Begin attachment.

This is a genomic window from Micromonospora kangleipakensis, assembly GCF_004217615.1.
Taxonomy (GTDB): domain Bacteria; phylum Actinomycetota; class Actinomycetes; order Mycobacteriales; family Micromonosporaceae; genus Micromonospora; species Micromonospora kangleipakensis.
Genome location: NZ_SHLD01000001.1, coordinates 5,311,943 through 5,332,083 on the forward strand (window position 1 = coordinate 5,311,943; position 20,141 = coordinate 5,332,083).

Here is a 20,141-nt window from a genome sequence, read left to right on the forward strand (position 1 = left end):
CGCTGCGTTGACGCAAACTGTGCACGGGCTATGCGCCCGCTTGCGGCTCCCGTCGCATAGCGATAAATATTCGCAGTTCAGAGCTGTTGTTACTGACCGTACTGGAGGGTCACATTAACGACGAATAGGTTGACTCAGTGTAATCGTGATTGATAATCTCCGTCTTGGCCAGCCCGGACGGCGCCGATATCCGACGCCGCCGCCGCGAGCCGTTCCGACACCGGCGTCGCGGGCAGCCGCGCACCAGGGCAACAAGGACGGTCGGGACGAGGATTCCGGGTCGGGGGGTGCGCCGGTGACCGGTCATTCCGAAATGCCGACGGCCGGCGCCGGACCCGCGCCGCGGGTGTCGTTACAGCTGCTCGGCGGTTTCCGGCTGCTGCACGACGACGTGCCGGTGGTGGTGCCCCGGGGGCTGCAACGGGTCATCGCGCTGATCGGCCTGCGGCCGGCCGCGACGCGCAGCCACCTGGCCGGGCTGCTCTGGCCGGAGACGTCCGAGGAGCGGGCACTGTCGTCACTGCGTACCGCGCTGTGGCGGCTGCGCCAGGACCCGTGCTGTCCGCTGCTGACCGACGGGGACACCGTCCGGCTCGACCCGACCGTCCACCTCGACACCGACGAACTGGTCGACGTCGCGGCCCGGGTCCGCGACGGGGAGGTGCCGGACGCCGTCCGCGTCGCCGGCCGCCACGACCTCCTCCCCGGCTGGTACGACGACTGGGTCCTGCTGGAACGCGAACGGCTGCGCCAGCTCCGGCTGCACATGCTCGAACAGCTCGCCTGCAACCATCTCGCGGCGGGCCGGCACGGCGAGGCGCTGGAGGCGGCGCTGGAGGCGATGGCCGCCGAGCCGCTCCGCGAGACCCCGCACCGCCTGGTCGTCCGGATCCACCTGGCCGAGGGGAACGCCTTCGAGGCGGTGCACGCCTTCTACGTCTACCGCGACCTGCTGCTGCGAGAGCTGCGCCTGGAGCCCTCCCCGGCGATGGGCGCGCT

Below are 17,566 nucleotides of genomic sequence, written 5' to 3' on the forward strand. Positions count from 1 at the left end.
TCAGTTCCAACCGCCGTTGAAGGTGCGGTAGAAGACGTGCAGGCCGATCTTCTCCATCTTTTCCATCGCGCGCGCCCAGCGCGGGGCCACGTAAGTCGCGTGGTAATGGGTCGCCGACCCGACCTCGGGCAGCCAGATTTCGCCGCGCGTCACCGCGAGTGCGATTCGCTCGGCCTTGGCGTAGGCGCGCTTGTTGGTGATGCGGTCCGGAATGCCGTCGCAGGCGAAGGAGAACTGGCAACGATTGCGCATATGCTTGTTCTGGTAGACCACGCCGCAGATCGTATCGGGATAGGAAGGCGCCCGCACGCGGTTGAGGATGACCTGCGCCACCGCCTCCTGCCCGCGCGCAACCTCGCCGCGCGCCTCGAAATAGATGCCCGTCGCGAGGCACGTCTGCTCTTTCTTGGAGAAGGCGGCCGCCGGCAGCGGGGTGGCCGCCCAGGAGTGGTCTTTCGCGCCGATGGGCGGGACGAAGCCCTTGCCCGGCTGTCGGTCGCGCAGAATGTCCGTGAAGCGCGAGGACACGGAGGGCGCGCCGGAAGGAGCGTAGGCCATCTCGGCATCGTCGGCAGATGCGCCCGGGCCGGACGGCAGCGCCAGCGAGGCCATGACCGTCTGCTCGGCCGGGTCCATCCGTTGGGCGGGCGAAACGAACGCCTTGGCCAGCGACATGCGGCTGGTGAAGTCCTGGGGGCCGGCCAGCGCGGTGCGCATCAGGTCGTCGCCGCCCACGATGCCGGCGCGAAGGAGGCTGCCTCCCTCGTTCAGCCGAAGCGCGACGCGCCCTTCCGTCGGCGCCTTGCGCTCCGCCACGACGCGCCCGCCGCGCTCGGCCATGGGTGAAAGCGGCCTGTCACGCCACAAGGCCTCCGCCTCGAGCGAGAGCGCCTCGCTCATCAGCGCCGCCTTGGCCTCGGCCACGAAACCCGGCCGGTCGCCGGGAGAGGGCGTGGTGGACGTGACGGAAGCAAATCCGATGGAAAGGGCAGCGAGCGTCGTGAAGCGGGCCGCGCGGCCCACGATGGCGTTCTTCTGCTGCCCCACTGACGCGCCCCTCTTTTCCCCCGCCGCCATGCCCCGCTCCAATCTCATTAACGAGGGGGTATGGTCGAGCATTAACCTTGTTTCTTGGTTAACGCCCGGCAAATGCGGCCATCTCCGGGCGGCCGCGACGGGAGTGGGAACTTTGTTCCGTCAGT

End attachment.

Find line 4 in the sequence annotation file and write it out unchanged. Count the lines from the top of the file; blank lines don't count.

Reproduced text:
Here is a 20,141-nt window from a genome sequence, read left to right on the forward strand (position 1 = left end):